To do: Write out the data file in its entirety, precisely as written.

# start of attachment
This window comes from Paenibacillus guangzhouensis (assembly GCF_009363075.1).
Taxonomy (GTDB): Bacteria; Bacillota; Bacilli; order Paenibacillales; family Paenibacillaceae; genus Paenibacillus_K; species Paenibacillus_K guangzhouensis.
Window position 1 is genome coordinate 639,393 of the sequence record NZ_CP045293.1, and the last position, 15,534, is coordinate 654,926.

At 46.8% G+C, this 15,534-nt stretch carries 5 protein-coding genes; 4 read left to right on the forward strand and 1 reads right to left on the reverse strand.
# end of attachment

This window comes from Paenibacillus guangzhouensis (assembly GCF_009363075.1).
Taxonomy (GTDB): Bacteria; Bacillota; Bacilli; order Paenibacillales; family Paenibacillaceae; genus Paenibacillus_K; species Paenibacillus_K guangzhouensis.
Window position 1 is genome coordinate 639,393 of the sequence record NZ_CP045293.1, and the last position, 15,534, is coordinate 654,926.

At 46.8% G+C, this 15,534-nt stretch carries 5 protein-coding genes; 4 read left to right on the forward strand and 1 reads right to left on the reverse strand.